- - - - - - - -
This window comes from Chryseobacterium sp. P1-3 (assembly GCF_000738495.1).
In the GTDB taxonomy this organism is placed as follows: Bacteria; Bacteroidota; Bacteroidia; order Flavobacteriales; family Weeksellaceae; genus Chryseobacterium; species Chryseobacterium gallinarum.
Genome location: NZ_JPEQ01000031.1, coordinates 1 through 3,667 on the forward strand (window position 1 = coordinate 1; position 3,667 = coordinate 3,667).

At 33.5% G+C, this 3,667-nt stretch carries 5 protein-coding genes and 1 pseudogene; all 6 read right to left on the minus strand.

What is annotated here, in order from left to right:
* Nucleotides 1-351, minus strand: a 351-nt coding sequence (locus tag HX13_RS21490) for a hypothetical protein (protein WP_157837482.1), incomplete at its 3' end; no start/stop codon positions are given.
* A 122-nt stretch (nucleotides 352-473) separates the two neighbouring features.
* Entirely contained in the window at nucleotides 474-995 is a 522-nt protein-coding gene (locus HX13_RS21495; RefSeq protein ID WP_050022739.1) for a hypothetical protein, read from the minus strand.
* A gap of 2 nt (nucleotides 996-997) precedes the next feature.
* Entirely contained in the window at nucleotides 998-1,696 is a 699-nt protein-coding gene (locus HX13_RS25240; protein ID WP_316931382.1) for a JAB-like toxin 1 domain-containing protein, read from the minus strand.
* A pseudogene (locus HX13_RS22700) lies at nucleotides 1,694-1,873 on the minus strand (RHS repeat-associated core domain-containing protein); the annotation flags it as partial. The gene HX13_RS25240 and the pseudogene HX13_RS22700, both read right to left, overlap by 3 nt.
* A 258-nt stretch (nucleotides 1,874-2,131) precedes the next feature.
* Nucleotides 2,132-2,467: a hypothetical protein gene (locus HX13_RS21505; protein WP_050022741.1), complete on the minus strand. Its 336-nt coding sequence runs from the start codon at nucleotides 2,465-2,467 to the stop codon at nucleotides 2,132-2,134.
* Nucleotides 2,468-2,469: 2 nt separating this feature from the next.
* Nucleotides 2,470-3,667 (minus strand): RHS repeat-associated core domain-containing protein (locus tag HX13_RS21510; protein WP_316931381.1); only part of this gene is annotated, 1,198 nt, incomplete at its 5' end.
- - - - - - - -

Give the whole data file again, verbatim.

This window comes from Chryseobacterium sp. P1-3 (assembly GCF_000738495.1).
In the GTDB taxonomy this organism is placed as follows: Bacteria; Bacteroidota; Bacteroidia; order Flavobacteriales; family Weeksellaceae; genus Chryseobacterium; species Chryseobacterium gallinarum.
Genome location: NZ_JPEQ01000031.1, coordinates 1 through 3,667 on the forward strand (window position 1 = coordinate 1; position 3,667 = coordinate 3,667).

At 33.5% G+C, this 3,667-nt stretch carries 5 protein-coding genes and 1 pseudogene; all 6 read right to left on the minus strand.

What is annotated here, in order from left to right:
* Nucleotides 1-351, minus strand: a 351-nt coding sequence (locus tag HX13_RS21490) for a hypothetical protein (protein WP_157837482.1), incomplete at its 3' end; no start/stop codon positions are given.
* A 122-nt stretch (nucleotides 352-473) separates the two neighbouring features.
* Entirely contained in the window at nucleotides 474-995 is a 522-nt protein-coding gene (locus HX13_RS21495; RefSeq protein ID WP_050022739.1) for a hypothetical protein, read from the minus strand.
* A gap of 2 nt (nucleotides 996-997) precedes the next feature.
* Entirely contained in the window at nucleotides 998-1,696 is a 699-nt protein-coding gene (locus HX13_RS25240; protein ID WP_316931382.1) for a JAB-like toxin 1 domain-containing protein, read from the minus strand.
* A pseudogene (locus HX13_RS22700) lies at nucleotides 1,694-1,873 on the minus strand (RHS repeat-associated core domain-containing protein); the annotation flags it as partial. The gene HX13_RS25240 and the pseudogene HX13_RS22700, both read right to left, overlap by 3 nt.
* A 258-nt stretch (nucleotides 1,874-2,131) precedes the next feature.
* Nucleotides 2,132-2,467: a hypothetical protein gene (locus HX13_RS21505; protein WP_050022741.1), complete on the minus strand. Its 336-nt coding sequence runs from the start codon at nucleotides 2,465-2,467 to the stop codon at nucleotides 2,132-2,134.
* Nucleotides 2,468-2,469: 2 nt separating this feature from the next.
* Nucleotides 2,470-3,667 (minus strand): RHS repeat-associated core domain-containing protein (locus tag HX13_RS21510; protein WP_316931381.1); only part of this gene is annotated, 1,198 nt, incomplete at its 5' end.